Month: July 2020

White Robe Privilege

My Book Club is talking about Heaven, and I just realized I didn’t buy a ticket.

They’re describing acres to run, perfect gardens, and even talking animals. I feel particularly jealous about the talking animals. I’ve been coaxing my littlest dog, Puddle, to talk to me every morning for years. I get into her face first thing and say “What is this? What is this cuting for? Tell me! Tell me right now! What is all this cuting for?!” There’s part of me that thinks if I just ask her one more time, that will be enough that she will finally have the answer to my question that only she has the answer to. But she just wags her tail and does this hoppity thing with her front paws that I interpret as “I love you so much” but is more likely “It’s time for breakfast.”

What I’m saying is, don’t think I wouldn’t swear allegiance on any damn book so that I could have talking animals.

Instead, I read through the text chain and feel a little smarted in my heart’s mailbox. They aren’t being exclusive. In fact, the invitation is in there– it’s always there. The problem isn’t the dress code, either. I can play the part, I can rent the tux. I did it for years. The company is sweet, and I love them each specially, and they love me specially.

But even for all of the talking animals, I can’t seem to enjoy a great party in Heaven while just under my feet, a majority of the world burns in Hell.

I’ve been connecting the dots these last couple weeks. Which is how I found out that my complacency in social justice– and my awakening– has been hinged on my ticket to Heaven as long as I’ve known. While my kind, compassionate, empathetic Book Club friends have found a way to live with the cognitive dissonance and love without bounds, it seems that I can’t ride the train to Glory and also love my neighbor.

For as long as it has taken me to see my white privilege, it should not be shocking that it took me years to find my salvation without examination. It appeals to a pretty base level of entitlement: I did the right thing. I followed the rules, or– more loosely– I invited Jesus Christ into my heart to live eternally forever. Or, I was born into the “right” religion. Pretty standard equations for getting in.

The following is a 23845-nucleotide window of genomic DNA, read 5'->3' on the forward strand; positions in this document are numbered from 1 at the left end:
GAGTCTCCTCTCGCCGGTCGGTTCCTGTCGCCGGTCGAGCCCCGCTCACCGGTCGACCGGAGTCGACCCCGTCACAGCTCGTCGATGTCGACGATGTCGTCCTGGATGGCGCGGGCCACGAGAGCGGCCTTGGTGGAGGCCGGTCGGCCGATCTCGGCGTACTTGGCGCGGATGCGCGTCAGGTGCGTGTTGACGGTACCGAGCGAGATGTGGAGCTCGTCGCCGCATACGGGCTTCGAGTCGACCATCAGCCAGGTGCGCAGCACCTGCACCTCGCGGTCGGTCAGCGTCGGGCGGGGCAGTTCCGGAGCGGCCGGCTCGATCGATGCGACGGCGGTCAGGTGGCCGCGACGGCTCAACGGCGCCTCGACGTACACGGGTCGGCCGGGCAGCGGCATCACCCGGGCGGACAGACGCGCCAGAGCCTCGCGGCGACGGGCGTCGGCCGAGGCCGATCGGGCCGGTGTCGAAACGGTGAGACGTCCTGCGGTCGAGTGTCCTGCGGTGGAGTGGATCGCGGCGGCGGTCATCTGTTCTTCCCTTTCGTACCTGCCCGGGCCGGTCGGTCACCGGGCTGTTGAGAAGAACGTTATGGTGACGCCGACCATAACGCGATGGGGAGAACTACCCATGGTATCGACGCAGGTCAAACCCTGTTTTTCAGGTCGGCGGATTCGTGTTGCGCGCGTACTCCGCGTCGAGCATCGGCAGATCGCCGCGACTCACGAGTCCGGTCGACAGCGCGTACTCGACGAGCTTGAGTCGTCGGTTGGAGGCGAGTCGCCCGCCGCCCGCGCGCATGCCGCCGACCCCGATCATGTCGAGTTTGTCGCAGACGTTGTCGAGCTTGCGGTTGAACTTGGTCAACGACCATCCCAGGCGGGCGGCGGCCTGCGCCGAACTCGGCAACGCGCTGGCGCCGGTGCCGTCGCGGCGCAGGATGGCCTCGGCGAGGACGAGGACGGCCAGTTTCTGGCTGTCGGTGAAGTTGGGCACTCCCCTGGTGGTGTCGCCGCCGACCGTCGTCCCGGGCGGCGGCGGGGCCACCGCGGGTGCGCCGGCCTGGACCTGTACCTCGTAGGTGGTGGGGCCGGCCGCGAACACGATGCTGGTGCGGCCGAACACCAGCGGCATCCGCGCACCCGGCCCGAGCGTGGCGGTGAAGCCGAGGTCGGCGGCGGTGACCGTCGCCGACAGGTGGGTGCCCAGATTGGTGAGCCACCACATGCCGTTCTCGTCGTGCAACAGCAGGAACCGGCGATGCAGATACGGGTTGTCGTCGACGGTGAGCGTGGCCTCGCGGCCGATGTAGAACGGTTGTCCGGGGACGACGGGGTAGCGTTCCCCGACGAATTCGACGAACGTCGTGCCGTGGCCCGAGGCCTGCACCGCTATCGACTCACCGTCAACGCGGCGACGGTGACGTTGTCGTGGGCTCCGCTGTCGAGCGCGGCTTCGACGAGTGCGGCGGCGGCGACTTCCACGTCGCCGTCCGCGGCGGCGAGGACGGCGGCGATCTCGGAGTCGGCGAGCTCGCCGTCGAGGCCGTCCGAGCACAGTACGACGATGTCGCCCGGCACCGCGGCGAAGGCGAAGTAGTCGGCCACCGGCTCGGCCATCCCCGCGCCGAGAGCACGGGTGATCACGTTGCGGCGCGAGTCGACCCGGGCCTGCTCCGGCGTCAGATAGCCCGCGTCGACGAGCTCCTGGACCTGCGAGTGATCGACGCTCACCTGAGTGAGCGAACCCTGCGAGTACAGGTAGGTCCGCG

As it turns out, renting my heart’s room out to the Right Guy left little space for me to worry about who else was getting into the party. The party was at my house, after all. I’m already here. Sure, others were destined for the worst damned eternity of their lives, and I totally feel bad about that, but, really, it’s their choice, right? If they wanted to do something about it, they would.

It’s not for me to decide for them.

Let God sort ’em out.

There’s only so much I can do.

If I can do it, so can they!

They should work harder.

Do the crime, pay the time.

Even if these weren’t at the forefront of my mind, they were the pillow of peace I made myself each night to be able to sleep while being part of a system– real or imaginary– that benefit me. A system that looks strikingly familiar to a United States that often refers to itself as a Christian Nation.

That doesn’t seem coincidental.

There’s one big reason that I can’t get on board with the system of Heaven and Hell. That reason is dinner.

Of the two of us, I am far better at ordering the perfect dinner from the menu. Early on, my Someone would order haphazardly and safely, leaving him a little unhappy about his plate. Inevitably, when the meals arrived, I would say “We should just split it.” His visible transformation from disappointment to delight was better than fancy food all to myself, anyway.

When I occasionally have ordered wrong, the pattern continues. Food is emotional for me. Picking wrong feels like there is something wrong with me. My Someone knows this, and because my delight is his delight, we split it. It’s a good system.